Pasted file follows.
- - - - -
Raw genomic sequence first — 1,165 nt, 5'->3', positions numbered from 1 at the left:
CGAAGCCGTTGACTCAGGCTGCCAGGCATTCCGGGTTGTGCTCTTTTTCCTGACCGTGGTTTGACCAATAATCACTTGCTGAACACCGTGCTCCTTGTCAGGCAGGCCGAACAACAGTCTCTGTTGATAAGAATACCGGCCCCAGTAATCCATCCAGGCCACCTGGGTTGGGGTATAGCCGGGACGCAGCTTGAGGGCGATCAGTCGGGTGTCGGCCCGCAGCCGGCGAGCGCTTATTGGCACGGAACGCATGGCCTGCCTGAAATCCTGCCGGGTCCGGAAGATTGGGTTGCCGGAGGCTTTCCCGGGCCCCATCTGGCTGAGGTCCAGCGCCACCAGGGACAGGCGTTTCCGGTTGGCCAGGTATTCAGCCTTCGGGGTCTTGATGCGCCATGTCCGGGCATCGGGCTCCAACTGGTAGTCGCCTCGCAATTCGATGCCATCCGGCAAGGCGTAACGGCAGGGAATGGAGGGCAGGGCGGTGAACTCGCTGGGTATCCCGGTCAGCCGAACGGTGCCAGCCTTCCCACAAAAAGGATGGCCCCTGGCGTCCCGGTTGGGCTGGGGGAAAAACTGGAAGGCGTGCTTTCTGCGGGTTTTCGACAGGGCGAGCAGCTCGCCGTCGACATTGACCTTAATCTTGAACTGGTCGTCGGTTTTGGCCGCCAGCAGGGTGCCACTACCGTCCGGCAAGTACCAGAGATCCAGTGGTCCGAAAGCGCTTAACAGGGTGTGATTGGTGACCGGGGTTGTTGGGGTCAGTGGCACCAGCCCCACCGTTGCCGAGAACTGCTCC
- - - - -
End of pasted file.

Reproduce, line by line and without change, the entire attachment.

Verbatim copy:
Raw genomic sequence first — 1,165 nt, 5'->3', positions numbered from 1 at the left:
CGAAGCCGTTGACTCAGGCTGCCAGGCATTCCGGGTTGTGCTCTTTTTCCTGACCGTGGTTTGACCAATAATCACTTGCTGAACACCGTGCTCCTTGTCAGGCAGGCCGAACAACAGTCTCTGTTGATAAGAATACCGGCCCCAGTAATCCATCCAGGCCACCTGGGTTGGGGTATAGCCGGGACGCAGCTTGAGGGCGATCAGTCGGGTGTCGGCCCGCAGCCGGCGAGCGCTTATTGGCACGGAACGCATGGCCTGCCTGAAATCCTGCCGGGTCCGGAAGATTGGGTTGCCGGAGGCTTTCCCGGGCCCCATCTGGCTGAGGTCCAGCGCCACCAGGGACAGGCGTTTCCGGTTGGCCAGGTATTCAGCCTTCGGGGTCTTGATGCGCCATGTCCGGGCATCGGGCTCCAACTGGTAGTCGCCTCGCAATTCGATGCCATCCGGCAAGGCGTAACGGCAGGGAATGGAGGGCAGGGCGGTGAACTCGCTGGGTATCCCGGTCAGCCGAACGGTGCCAGCCTTCCCACAAAAAGGATGGCCCCTGGCGTCCCGGTTGGGCTGGGGGAAAAACTGGAAGGCGTGCTTTCTGCGGGTTTTCGACAGGGCGAGCAGCTCGCCGTCGACATTGACCTTAATCTTGAACTGGTCGTCGGTTTTGGCCGCCAGCAGGGTGCCACTACCGTCCGGCAAGTACCAGAGATCCAGTGGTCCGAAAGCGCTTAACAGGGTGTGATTGGTGACCGGGGTTGTTGGGGTCAGTGGCACCAGCCCCACCGTTGCCGAGAACTGCTCC